Just a brilliant and delightful poem.

I’ll end with one of my all time favorite Frost poems. Every time I read it again - aloud, of course - I am thrilled with the melody of the words, and with the subversive themes. Enjoy.


When I see birches bend to left and right
Across the lines of straighter darker trees,
I like to think some boy's been swinging them.
But swinging doesn't bend them down to stay
As ice-storms do. Often you must have seen them
Loaded with ice a sunny winter morning
After a rain. They click upon themselves
As the breeze rises, and turn many-colored
As the stir cracks and crazes their enamel.
Soon the sun's warmth makes them shed crystal shells
Shattering and avalanching on the snow-crust—
Such heaps of broken glass to sweep away
You'd think the inner dome of heaven had fallen.
They are dragged to the withered bracken by the load,
And they seem not to break; though once they are bowed
So low for long, they never right themselves:
You may see their trunks arching in the woods
Years afterwards, trailing their leaves on the ground
Like girls on hands and knees that throw their hair
Before them over their heads to dry in the sun.
But I was going to say when Truth broke in
With all her matter-of-fact about the ice-storm
I should prefer to have some boy bend them
As he went out and in to fetch the cows—
Some boy too far from town to learn baseball,
Whose only play was what he found himself,
Summer or winter, and could play alone.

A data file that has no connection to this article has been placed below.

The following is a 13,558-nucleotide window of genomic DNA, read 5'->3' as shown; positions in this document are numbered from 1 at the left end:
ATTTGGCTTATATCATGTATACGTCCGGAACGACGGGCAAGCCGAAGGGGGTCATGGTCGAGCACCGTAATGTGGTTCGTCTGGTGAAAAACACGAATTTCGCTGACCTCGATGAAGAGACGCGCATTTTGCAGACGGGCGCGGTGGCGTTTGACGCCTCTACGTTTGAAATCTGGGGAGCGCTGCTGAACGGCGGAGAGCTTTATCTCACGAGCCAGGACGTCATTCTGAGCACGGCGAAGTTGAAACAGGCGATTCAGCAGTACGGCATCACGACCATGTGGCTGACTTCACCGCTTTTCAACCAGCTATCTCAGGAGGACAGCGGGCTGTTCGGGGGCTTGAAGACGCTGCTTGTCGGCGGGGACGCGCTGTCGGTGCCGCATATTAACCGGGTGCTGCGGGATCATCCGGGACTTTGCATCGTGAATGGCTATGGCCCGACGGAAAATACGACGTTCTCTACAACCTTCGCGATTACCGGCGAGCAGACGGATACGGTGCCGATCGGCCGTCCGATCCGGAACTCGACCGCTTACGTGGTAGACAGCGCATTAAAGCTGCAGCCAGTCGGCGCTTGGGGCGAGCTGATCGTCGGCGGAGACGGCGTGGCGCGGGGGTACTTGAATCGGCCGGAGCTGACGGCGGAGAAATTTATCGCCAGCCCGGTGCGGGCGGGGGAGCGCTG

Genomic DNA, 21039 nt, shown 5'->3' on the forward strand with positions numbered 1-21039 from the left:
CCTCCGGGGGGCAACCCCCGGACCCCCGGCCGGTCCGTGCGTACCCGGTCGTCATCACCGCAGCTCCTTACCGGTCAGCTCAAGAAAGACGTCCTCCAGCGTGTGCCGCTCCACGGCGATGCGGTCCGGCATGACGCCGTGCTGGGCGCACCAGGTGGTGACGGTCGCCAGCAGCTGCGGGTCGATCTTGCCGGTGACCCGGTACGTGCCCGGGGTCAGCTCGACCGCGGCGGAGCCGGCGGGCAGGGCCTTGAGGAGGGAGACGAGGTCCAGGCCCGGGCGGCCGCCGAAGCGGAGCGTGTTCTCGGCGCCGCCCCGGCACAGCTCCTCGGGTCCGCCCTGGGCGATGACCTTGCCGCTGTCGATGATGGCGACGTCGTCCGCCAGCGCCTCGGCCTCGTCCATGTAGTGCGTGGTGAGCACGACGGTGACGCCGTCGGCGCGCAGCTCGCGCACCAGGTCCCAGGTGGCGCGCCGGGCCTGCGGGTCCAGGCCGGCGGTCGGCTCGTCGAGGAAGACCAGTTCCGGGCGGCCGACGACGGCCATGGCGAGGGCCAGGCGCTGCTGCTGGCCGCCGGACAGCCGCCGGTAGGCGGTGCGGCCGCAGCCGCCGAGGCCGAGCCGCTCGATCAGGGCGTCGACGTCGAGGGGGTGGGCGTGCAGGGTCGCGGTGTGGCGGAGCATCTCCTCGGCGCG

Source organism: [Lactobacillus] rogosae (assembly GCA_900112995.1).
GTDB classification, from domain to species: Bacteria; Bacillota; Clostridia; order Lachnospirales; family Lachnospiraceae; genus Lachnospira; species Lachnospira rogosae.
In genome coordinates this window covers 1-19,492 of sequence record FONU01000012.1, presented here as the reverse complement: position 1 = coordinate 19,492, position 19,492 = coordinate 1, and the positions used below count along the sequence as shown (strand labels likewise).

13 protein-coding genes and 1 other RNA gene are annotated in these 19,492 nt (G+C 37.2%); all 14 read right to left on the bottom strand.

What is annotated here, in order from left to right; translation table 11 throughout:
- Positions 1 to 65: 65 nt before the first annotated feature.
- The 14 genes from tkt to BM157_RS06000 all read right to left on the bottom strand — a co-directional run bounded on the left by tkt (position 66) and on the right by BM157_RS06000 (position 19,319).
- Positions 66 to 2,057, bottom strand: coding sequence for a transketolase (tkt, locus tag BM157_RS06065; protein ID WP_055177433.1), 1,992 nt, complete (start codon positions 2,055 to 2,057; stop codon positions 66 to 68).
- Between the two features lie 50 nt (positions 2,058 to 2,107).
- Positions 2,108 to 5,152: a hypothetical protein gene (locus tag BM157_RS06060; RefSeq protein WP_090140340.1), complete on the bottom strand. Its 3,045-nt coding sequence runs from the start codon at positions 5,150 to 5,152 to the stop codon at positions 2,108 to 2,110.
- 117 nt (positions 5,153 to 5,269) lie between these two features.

One by one he subdued his father's trees
By riding them down over and over again
Until he took the stiffness out of them,
And not one but hung limp, not one was left
For him to conquer. He learned all there was
To learn about not launching out too soon
And so not carrying the tree away
Clear to the ground. He always kept his poise
To the top branches, climbing carefully
With the same pains you use to fill a cup
Up to the brim, and even above the brim.
Then he flung outward, feet first, with a swish,
Kicking his way down through the air to the ground.
So was I once myself a swinger of birches.
And so I dream of going back to be.
It's when I'm weary of considerations,
And life is too much like a pathless wood
Where your face burns and tickles with the cobwebs
Broken across it, and one eye is weeping
From a twig's having lashed across it open.
I'd like to get away from earth awhile
And then come back to it and begin over.
May no fate willfully misunderstand me
And half grant what I wish and snatch me away
Not to return. Earth's the right place for love:
I don't know where it's likely to go better.
I'd like to go by climbing a birch tree,
And climb black branches up a snow-white trunk
Toward heaven, till the tree could bear no more,
But dipped its top and set me down again.
That would be good both going and coming back.
One could do worse than be a swinger of birches.

There isn’t anything that needs to be said beyond that.

I could mention a number of other fine poems, both shorter and longer. I highly recommend Frost, and particularly recommend reading an entire collection as a unit, as the poems are often related and build on each other. And, as always, read them out loud! Poetry is meant to be heard, and the music of the sounds is part of the thrill.